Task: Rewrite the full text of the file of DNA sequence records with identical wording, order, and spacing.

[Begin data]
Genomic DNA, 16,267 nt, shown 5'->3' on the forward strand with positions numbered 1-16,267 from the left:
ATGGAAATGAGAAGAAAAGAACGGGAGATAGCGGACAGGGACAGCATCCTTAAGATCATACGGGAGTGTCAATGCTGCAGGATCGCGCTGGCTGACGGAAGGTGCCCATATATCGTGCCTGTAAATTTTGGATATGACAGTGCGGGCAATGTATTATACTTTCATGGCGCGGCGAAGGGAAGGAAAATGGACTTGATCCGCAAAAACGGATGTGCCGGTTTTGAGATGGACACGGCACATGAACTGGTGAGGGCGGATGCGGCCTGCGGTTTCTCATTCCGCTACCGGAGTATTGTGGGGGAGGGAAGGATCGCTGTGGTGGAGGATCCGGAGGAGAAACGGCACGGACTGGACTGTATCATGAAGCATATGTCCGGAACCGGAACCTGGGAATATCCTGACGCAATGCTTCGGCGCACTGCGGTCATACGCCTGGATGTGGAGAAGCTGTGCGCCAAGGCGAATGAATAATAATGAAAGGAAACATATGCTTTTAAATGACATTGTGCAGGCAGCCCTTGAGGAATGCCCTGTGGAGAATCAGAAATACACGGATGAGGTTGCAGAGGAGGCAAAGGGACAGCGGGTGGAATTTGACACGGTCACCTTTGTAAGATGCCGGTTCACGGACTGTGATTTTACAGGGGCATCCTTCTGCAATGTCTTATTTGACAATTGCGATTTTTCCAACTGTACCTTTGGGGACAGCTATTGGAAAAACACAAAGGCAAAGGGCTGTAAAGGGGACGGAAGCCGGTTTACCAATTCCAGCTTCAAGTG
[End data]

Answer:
Genomic DNA, 16,267 nt, shown 5'->3' on the forward strand with positions numbered 1-16,267 from the left:
ATGGAAATGAGAAGAAAAGAACGGGAGATAGCGGACAGGGACAGCATCCTTAAGATCATACGGGAGTGTCAATGCTGCAGGATCGCGCTGGCTGACGGAAGGTGCCCATATATCGTGCCTGTAAATTTTGGATATGACAGTGCGGGCAATGTATTATACTTTCATGGCGCGGCGAAGGGAAGGAAAATGGACTTGATCCGCAAAAACGGATGTGCCGGTTTTGAGATGGACACGGCACATGAACTGGTGAGGGCGGATGCGGCCTGCGGTTTCTCATTCCGCTACCGGAGTATTGTGGGGGAGGGAAGGATCGCTGTGGTGGAGGATCCGGAGGAGAAACGGCACGGACTGGACTGTATCATGAAGCATATGTCCGGAACCGGAACCTGGGAATATCCTGACGCAATGCTTCGGCGCACTGCGGTCATACGCCTGGATGTGGAGAAGCTGTGCGCCAAGGCGAATGAATAATAATGAAAGGAAACATATGCTTTTAAATGACATTGTGCAGGCAGCCCTTGAGGAATGCCCTGTGGAGAATCAGAAATACACGGATGAGGTTGCAGAGGAGGCAAAGGGACAGCGGGTGGAATTTGACACGGTCACCTTTGTAAGATGCCGGTTCACGGACTGTGATTTTACAGGGGCATCCTTCTGCAATGTCTTATTTGACAATTGCGATTTTTCCAACTGTACCTTTGGGGACAGCTATTGGAAAAACACAAAGGCAAAGGGCTGTAAAGGGGACGGAAGCCGGTTTACCAATTCCAGCTTCAAGTG